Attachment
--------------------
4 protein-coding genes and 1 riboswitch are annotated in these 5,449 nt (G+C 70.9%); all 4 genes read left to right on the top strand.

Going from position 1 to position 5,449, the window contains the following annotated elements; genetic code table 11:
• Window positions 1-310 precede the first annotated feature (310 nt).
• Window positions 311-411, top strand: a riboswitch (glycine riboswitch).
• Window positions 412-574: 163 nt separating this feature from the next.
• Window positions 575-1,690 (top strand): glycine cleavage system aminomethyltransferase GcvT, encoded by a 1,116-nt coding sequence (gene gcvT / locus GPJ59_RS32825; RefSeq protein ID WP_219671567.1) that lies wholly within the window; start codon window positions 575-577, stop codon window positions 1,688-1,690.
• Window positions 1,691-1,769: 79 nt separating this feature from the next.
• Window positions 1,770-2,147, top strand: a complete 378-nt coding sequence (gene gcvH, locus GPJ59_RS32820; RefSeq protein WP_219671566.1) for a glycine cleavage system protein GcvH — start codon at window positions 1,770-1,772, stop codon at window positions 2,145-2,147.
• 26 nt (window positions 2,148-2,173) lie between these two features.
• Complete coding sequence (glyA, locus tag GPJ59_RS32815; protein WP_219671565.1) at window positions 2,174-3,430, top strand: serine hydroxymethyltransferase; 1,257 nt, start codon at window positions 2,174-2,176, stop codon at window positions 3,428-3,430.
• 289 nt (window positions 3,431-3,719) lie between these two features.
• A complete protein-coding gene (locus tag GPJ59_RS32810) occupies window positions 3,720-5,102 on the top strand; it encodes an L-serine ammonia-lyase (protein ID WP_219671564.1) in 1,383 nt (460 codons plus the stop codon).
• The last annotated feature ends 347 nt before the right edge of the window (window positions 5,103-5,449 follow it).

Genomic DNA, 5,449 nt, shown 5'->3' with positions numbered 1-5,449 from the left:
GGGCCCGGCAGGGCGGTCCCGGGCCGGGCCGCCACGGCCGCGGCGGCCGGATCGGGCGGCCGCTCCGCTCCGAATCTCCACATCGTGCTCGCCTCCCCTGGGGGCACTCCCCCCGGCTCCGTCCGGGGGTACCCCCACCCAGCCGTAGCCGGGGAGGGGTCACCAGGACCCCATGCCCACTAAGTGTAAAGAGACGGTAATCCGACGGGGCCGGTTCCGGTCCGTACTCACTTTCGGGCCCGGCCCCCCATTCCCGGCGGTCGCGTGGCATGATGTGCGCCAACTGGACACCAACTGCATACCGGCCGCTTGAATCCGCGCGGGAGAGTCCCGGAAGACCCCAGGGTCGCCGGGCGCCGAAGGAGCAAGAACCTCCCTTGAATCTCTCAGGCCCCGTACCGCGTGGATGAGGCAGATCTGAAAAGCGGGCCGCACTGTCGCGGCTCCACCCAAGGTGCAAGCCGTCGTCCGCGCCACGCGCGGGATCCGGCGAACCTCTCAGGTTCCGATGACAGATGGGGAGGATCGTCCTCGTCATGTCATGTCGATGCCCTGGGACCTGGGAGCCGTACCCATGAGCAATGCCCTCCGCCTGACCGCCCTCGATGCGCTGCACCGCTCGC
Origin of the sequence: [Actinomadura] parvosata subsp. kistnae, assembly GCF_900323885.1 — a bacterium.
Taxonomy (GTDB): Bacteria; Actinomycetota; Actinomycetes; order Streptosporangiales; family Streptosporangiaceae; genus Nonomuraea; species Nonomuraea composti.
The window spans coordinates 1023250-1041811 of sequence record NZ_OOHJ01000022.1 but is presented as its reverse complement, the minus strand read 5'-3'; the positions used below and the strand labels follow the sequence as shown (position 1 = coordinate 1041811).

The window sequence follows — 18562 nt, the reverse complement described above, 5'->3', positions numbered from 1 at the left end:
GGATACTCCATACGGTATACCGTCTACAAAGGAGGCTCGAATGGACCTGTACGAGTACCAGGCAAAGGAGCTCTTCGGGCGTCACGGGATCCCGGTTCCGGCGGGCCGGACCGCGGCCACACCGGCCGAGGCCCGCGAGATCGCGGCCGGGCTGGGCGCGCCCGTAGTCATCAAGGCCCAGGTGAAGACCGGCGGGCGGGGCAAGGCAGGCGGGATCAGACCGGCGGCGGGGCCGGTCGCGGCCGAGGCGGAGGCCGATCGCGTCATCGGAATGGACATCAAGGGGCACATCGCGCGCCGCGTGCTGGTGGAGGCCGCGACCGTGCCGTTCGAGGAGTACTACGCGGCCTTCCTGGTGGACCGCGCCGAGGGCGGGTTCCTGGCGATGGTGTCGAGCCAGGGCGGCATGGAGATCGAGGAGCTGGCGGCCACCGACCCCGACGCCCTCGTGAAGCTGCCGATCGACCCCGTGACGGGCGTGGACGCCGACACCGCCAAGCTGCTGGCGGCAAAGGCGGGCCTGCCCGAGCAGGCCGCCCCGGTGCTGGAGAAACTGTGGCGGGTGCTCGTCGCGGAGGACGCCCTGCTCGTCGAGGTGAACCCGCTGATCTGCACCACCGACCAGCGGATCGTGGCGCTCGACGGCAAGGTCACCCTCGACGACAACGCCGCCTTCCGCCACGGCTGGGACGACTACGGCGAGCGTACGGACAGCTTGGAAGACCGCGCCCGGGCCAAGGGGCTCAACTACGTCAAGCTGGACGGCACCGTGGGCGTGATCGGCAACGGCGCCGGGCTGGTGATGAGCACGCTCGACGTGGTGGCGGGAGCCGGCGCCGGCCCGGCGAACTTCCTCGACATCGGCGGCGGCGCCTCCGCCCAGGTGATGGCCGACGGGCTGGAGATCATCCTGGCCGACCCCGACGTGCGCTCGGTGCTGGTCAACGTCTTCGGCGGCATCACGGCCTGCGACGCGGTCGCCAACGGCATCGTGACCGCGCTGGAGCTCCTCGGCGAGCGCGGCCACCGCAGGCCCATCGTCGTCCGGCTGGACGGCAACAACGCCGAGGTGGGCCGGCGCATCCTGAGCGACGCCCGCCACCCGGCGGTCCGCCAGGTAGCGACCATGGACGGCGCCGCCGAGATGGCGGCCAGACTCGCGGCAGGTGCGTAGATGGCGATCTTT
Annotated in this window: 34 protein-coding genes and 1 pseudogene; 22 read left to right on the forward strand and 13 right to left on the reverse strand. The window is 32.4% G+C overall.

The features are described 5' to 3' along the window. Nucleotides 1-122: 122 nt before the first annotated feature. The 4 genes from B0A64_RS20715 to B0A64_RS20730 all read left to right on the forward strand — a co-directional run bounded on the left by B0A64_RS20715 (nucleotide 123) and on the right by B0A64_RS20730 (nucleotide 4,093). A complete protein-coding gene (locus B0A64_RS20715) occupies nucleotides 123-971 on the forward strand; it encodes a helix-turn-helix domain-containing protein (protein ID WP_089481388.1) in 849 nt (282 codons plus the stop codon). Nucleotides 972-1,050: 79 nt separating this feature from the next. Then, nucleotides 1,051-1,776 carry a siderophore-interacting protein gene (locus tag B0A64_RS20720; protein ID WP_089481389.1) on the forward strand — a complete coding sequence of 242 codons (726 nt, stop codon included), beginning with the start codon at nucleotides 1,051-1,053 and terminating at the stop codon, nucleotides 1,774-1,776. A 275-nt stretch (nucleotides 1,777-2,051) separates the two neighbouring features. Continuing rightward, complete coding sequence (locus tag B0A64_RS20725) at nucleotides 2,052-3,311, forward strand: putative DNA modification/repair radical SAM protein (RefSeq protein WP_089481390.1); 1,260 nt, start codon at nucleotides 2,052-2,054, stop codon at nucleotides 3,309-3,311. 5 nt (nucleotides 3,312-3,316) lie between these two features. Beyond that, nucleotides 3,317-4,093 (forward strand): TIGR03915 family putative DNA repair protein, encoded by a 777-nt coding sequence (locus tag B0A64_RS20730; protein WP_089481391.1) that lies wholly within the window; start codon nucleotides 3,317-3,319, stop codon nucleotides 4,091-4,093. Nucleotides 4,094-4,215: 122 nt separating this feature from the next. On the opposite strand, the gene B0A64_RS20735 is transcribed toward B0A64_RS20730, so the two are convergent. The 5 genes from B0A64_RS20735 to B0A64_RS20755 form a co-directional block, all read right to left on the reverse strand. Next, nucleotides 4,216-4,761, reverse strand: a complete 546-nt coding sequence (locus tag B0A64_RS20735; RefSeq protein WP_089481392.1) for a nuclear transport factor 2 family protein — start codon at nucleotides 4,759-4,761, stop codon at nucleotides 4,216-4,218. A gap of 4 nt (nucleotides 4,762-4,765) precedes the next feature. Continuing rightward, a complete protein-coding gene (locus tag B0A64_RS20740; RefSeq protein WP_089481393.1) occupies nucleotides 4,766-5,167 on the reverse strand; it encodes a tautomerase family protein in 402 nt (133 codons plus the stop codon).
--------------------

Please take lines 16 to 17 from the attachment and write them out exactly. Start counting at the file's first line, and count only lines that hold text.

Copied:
Origin of the sequence: [Actinomadura] parvosata subsp. kistnae, assembly GCF_900323885.1 — a bacterium.
Taxonomy (GTDB): Bacteria; Actinomycetota; Actinomycetes; order Streptosporangiales; family Streptosporangiaceae; genus Nonomuraea; species Nonomuraea composti.